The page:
Democracy (powershutdown) wrote in _manc_activists,
Democracy
powershutdown
_manc_activists

News-sheet.

Last month I started a newsletter about progressive issues around Greater Manchester. Starting work on the 3rd issue now, I realised I hadn't taken the obvious step of making a journal for it: thebookofswamp. The info is all on the user page.

It's on one a month and is all posted behind cuts, and I post references for everything in it. So far it's covered such stuff as fast food, sweatshops, supermarkets, climate change, allergies... and the World Cup. Here's a sample:
I.R.Terrorist
Manchester is presently patting itself on the back for being hit with the biggest ever IRA bomb ten years ago (and flogging loads of memorabilia crap about it). Meanwhile the media is destroying Ken Loach’s new film about the British “Black and Tan” atrocities in 1920s Ireland - The Wind that Shakes the Barley - for being “anti-British”, finally adopting the lingo they have used for anti-Bush critics for years. There is very little to suggest that what Loach depicts did not happen. Our inability to see a connection between our foreign policy and the frustration and fear which gives rise to extremism will doom us to violence forever. "Maybe if you tell the truth about the past, you might tell the truth about the present." – Ken Loach. See www.cornerhouse.org for showings of The Wind that Shakes the Barley.
And another:
Stressco
Earlier this year, Tesco applied for planning permission to build a hypermarket on over 80,000 square feet of land which is presently a playing field for people and wildlife, on Chester Road in Trafford, just behind Stretford leisure centre. In the 1960s the field was converted from a car park in response to residents calls for recreational space and a reduction in traffic. The area has no need for such a large development, as there are currently 24 supermarket branches located within the catchment area of the proposed site. This is just one point where the proposal would breach planning regulations that have to be met on all out-of-town developments. The majority of local residents oppose the Tesco, because they see it would destroy land, diversity, business in the town centre and jobs. Every study ever conducted on the topic has shown that for each supermarket that opens, a net several hundred jobs are lost. This shouldn’t be surprising – think of how the supermarkets brag about their efficiency, including in employing and timetabling people. Efficiency is something we should all strive for, surely? In this case it’s only good if you’re an executive for a supermarket, or if the only things you value in life are low prices and having everyone working to their absolute physical limit with no social interaction whatsoever. Although they’ve been defeated in the past, supermarkets can employ the best lawyers and spokespeople with ease, so campaigners need to stand up and make a noise if they don’t want Trafford councillors to roll over and beg for mercy. A public inquiry began on 27th June, at which Tescos agents suggested the council officers report be amended when it looked like things were turning against them – one councillor said he had never heard such a rude suggestion in 17 years. The council planning committee has voted that it would refuse the application if it could, but the inquiry has been adjourned until September due to new retail evidence. 2070 signatures opposing the development were handed in. For more information see www.tescopoly.org.uk and go to Local campaigns > NorthWest.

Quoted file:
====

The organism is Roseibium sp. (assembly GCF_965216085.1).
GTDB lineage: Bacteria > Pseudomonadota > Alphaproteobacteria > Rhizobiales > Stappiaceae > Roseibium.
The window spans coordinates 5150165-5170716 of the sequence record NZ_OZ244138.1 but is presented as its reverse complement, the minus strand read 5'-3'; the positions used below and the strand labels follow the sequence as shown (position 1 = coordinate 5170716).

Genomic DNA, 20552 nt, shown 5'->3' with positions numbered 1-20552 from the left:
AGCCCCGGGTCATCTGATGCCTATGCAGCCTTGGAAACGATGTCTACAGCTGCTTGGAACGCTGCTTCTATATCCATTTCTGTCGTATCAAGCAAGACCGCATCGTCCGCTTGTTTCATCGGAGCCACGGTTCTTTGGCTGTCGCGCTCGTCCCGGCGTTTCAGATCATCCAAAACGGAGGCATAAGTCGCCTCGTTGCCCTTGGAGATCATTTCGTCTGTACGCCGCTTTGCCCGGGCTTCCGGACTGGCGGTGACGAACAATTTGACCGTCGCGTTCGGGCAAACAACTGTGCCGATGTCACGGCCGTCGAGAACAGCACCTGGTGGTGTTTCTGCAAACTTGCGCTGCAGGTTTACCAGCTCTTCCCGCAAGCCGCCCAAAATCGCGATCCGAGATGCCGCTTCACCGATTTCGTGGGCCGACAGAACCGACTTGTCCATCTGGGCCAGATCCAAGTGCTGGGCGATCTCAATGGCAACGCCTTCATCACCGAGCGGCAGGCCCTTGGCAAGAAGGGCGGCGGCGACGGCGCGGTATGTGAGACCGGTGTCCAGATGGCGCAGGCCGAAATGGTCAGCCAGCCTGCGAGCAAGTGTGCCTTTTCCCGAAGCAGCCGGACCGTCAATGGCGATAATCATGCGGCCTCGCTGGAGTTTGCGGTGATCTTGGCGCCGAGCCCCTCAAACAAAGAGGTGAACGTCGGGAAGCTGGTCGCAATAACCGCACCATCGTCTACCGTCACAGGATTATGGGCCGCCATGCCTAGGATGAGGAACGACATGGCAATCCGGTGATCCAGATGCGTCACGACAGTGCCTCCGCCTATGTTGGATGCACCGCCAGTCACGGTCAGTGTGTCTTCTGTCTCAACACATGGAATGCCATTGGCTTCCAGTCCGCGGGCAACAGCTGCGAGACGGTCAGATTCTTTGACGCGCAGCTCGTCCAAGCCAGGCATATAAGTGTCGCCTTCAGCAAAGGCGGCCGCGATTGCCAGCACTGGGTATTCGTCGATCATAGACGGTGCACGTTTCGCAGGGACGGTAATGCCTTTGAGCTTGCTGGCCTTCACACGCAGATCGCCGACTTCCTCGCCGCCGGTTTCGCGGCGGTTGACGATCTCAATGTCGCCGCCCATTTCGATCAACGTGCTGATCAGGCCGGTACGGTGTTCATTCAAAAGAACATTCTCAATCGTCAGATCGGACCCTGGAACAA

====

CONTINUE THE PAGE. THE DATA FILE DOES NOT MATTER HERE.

Thanks for having a look! Oh, and you can pick it up in all good places, including The Basement.
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